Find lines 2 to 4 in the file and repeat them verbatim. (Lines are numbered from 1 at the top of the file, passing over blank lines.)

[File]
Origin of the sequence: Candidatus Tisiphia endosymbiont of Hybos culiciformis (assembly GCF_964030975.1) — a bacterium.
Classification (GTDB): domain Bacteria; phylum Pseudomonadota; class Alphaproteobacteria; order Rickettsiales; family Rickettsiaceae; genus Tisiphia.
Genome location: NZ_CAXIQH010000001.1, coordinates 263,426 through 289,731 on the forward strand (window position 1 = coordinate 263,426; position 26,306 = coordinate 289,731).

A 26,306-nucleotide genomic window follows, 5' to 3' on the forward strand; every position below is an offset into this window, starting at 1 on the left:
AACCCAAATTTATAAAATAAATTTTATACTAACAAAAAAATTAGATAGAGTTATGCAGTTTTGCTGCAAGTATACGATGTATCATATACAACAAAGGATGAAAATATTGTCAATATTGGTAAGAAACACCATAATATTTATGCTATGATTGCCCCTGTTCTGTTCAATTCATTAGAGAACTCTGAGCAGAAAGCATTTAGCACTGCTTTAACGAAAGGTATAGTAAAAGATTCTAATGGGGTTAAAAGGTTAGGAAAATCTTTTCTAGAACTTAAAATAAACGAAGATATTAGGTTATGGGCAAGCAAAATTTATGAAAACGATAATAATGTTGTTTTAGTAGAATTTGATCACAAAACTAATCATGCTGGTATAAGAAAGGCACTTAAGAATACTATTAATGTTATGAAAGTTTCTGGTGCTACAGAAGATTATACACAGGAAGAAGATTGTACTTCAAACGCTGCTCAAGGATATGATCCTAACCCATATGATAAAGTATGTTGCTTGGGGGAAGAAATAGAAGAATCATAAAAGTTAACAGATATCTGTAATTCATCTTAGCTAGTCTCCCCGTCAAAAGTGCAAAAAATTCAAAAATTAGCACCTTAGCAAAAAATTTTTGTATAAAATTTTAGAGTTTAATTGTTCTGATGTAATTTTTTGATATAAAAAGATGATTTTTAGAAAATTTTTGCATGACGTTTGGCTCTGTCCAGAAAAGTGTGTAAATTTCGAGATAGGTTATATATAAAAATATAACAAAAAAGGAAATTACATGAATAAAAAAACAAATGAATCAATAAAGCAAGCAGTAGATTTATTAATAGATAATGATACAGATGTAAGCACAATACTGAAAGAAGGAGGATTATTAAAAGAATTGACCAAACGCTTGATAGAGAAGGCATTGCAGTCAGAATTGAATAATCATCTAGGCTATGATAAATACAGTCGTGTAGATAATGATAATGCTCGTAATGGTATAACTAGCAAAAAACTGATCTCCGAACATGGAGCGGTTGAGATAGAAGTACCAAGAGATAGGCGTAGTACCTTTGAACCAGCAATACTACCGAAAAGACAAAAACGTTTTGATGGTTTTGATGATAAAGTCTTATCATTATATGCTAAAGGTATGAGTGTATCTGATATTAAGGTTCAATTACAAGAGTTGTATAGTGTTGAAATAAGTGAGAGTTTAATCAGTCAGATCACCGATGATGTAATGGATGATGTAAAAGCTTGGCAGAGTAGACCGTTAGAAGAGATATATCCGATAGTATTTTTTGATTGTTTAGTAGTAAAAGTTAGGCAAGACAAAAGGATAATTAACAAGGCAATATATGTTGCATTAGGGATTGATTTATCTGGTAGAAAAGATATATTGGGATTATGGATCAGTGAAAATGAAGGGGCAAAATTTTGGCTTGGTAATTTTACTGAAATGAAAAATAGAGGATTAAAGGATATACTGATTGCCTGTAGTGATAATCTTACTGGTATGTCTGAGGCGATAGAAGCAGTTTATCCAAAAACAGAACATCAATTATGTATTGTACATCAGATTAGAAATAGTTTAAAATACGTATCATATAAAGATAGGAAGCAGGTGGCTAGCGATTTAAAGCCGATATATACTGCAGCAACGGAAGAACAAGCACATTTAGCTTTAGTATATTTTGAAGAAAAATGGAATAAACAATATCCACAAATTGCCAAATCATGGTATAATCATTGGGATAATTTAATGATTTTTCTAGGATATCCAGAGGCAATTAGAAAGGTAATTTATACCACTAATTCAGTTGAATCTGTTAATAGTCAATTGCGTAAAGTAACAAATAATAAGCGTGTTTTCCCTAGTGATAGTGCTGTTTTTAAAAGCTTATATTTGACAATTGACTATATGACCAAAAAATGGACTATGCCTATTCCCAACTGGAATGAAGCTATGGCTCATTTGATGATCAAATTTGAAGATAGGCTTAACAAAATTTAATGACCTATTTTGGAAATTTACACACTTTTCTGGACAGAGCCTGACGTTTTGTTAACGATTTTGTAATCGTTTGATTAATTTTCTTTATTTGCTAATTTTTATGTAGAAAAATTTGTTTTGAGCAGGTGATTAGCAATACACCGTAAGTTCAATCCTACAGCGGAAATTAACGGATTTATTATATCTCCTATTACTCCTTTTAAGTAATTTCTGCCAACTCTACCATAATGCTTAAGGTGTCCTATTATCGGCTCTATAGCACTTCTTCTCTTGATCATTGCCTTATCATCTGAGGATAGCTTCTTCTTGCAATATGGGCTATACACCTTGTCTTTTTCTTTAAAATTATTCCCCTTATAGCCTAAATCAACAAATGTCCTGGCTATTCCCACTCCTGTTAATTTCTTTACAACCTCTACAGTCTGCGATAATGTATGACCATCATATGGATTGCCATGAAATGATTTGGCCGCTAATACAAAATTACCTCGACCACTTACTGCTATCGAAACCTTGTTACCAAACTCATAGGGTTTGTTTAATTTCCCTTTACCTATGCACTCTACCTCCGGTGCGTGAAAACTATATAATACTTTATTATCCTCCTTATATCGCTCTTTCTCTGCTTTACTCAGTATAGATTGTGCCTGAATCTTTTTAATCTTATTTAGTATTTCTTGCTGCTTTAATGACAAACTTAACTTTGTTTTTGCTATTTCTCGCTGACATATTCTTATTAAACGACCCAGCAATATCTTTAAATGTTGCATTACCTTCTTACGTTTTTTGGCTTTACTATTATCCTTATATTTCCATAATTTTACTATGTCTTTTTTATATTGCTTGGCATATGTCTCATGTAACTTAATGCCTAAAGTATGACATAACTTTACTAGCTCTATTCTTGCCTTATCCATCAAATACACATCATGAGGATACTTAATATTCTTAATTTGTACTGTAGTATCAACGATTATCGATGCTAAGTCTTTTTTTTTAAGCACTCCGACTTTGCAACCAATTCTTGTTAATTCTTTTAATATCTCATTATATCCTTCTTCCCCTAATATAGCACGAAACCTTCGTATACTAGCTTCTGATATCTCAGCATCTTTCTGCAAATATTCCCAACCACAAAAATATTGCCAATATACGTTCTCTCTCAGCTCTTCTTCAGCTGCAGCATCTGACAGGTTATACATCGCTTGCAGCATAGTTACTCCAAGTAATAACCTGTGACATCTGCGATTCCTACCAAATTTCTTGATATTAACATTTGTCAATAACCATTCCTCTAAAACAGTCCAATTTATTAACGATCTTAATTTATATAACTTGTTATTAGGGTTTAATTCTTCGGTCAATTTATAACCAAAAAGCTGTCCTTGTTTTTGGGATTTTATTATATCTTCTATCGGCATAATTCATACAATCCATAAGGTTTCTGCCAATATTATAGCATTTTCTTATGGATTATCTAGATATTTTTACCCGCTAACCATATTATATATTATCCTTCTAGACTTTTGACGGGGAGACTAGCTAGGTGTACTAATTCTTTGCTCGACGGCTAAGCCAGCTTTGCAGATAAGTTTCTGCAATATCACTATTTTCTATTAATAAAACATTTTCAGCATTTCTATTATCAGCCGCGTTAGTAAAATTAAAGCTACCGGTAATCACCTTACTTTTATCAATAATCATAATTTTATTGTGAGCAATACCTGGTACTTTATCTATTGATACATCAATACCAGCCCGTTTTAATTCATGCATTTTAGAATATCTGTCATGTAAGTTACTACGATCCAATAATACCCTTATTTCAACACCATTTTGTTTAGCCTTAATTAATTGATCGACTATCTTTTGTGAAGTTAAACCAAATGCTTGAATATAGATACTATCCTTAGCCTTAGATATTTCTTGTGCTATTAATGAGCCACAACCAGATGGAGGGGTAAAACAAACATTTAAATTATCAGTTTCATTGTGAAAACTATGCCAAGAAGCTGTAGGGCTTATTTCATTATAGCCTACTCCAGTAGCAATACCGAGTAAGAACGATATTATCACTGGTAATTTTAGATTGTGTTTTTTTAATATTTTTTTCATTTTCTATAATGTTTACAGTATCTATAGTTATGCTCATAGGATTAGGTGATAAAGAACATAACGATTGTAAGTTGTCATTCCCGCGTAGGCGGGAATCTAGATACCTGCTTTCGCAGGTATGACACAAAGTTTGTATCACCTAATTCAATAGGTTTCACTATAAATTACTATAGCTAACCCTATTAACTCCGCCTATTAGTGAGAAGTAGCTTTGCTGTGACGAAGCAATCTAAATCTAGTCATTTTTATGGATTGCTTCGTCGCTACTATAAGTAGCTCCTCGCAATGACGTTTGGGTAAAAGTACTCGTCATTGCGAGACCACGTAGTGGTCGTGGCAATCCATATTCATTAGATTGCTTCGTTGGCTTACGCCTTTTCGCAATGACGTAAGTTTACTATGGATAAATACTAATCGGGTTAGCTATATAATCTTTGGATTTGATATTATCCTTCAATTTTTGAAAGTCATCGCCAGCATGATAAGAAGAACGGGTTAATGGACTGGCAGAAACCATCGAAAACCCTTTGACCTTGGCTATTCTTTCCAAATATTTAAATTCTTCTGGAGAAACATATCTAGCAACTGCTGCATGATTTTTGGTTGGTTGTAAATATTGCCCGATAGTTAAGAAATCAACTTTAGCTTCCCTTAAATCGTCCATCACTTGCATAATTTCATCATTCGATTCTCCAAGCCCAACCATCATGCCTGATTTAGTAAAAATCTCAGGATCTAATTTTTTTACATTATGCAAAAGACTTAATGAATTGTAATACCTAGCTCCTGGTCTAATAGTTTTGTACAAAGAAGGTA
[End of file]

Classification (GTDB): domain Bacteria; phylum Pseudomonadota; class Alphaproteobacteria; order Rickettsiales; family Rickettsiaceae; genus Tisiphia.
Genome location: NZ_CAXIQH010000001.1, coordinates 263,426 through 289,731 on the forward strand (window position 1 = coordinate 263,426; position 26,306 = coordinate 289,731).

A 26,306-nucleotide genomic window follows, 5' to 3' on the forward strand; every position below is an offset into this window, starting at 1 on the left: